1. Section Editor(s): Laskowski-Jones, Linda MS, RN, ACNS-BC, CEN, FAWM

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How many times have you heard nurses comment that some action or perhaps inaction will place their license at risk? I'd venture to bet that most of these situations revolve around a concerning aspect of patient care. However, after spending a few eye-opening years as a Board of Nursing president, I realized that the more common threats to a nursing license aren't always front and center on a nurse's radar screen. Here's my short list of critically important, sometimes overlooked, actions to protect one of your most valuable assets:

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#1: Take the time to actually read your Nurse Practice Act and the rules and regulations that accompany it in the states where you hold licensure. These documents exist to protect the public. Every state is different. If a breach occurs, ignorance of the law is not an excuse.


#2: Know your license renewal date and complete the renewal requirements as soon as humanly possible. Don't let a renewal notice fall into a black hole or wait until the last minute. A wise nursing instructor once advised me to renew my license the day I received notification to do so. Practicing on an expired license can be grounds for disciplinary action, both on the state level and by an employer.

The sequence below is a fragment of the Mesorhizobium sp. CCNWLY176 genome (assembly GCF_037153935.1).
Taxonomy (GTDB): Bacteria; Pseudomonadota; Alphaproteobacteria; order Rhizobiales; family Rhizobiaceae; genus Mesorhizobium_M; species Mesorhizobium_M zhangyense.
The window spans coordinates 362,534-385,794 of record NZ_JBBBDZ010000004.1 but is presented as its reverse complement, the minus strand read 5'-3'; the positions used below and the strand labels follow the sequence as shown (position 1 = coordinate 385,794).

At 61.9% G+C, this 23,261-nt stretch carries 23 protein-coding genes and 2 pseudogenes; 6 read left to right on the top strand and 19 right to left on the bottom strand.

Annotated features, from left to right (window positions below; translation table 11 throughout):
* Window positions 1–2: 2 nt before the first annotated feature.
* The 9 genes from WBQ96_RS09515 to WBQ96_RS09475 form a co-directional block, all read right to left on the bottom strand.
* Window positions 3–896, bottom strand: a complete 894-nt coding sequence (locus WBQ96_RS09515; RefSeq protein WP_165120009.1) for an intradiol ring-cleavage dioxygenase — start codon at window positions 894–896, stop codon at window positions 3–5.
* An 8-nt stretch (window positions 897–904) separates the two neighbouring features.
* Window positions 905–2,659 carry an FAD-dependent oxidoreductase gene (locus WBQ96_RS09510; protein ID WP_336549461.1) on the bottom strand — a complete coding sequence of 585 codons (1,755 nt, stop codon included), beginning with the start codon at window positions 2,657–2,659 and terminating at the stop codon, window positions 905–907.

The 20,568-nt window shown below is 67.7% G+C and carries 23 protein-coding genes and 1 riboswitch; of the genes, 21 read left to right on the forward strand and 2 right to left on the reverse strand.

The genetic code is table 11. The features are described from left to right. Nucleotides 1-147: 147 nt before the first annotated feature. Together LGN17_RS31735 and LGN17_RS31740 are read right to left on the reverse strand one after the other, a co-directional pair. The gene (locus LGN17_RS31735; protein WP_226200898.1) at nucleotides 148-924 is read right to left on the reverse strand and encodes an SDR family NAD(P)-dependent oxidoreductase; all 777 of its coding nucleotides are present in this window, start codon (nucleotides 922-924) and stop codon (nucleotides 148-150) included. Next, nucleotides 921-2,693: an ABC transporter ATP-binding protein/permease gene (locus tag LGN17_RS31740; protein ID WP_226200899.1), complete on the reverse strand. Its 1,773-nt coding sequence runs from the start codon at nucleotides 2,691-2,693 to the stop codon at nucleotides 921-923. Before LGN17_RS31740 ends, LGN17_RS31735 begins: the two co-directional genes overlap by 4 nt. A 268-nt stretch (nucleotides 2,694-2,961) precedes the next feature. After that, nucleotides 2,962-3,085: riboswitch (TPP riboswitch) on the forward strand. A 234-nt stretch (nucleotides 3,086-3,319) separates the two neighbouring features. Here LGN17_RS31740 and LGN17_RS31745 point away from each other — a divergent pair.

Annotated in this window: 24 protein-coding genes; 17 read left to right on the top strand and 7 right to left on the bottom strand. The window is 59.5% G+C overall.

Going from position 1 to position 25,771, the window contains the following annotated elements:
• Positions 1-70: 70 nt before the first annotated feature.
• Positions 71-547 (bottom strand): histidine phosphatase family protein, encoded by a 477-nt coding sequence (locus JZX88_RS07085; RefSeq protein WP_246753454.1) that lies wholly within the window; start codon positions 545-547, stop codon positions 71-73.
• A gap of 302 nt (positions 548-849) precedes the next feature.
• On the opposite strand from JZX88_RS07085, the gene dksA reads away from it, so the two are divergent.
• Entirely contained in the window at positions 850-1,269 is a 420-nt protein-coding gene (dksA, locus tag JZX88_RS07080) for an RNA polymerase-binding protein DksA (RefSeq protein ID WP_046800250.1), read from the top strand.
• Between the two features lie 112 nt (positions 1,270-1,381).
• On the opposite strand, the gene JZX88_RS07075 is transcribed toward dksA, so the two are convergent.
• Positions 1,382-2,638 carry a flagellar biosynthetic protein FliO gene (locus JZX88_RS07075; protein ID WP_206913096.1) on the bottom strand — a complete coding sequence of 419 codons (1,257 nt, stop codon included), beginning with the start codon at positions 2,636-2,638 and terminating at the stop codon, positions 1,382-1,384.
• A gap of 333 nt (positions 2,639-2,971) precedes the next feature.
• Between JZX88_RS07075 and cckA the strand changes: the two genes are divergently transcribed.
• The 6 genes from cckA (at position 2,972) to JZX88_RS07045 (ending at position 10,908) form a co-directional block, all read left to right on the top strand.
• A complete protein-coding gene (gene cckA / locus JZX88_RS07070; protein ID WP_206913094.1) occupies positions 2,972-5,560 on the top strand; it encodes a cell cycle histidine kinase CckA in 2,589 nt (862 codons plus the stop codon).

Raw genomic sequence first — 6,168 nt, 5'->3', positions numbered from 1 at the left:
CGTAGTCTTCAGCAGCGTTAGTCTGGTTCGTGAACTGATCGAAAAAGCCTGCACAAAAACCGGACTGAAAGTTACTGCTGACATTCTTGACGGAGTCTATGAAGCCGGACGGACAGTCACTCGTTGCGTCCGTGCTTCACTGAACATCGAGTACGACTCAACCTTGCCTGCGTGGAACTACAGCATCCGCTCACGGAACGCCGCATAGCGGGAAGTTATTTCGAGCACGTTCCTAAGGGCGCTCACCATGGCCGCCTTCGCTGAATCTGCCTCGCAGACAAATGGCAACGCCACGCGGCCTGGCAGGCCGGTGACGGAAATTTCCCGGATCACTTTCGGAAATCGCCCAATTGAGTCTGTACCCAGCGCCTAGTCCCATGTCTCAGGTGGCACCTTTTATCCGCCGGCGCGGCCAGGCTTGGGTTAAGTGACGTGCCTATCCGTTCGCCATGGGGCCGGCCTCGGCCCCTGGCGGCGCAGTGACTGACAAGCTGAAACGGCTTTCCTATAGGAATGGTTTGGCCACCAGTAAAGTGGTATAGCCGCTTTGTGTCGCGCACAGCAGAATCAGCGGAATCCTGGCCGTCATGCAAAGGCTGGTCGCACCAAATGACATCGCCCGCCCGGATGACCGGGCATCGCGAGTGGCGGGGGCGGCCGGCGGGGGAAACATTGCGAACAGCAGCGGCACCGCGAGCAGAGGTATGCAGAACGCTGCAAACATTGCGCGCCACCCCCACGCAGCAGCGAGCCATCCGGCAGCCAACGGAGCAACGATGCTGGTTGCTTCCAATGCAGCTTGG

#3: Realize that you're a nurse 24 hours a day, 7 days a week, whether or not you're at work. What you do in your personal life can impact your nursing license. Being arrested for driving while intoxicated, for example, or engaging in any criminal offense that results in a prosecution will give a professional licensing board cause to take disciplinary action on a nursing license. Sanctions can range from reprimand to revocation. Even failure to pay child support or tax evasion can lead to professional discipline in some states. Your license may also be jeopardized by what your family members or friends do in your home, with or without your awareness-selling or distributing drugs or illegal substances, for example.


A nursing license is the passport to a nursing career. For most, it's also a lifeline to financial stability and even job mobility. It lets us practice our art and science, as well as reap the socioeconomic benefits derived from professional practice. Know the rules-don't be taken by surprise!


Until next time-


Linda Laskowski-Jones, MS, RN, ACNS-BC, CEN, FAWM

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Editor-in-Chief, Nursing2013 Vice President: Emergency & Trauma Services Christiana Care Health System, Wilmington, Del.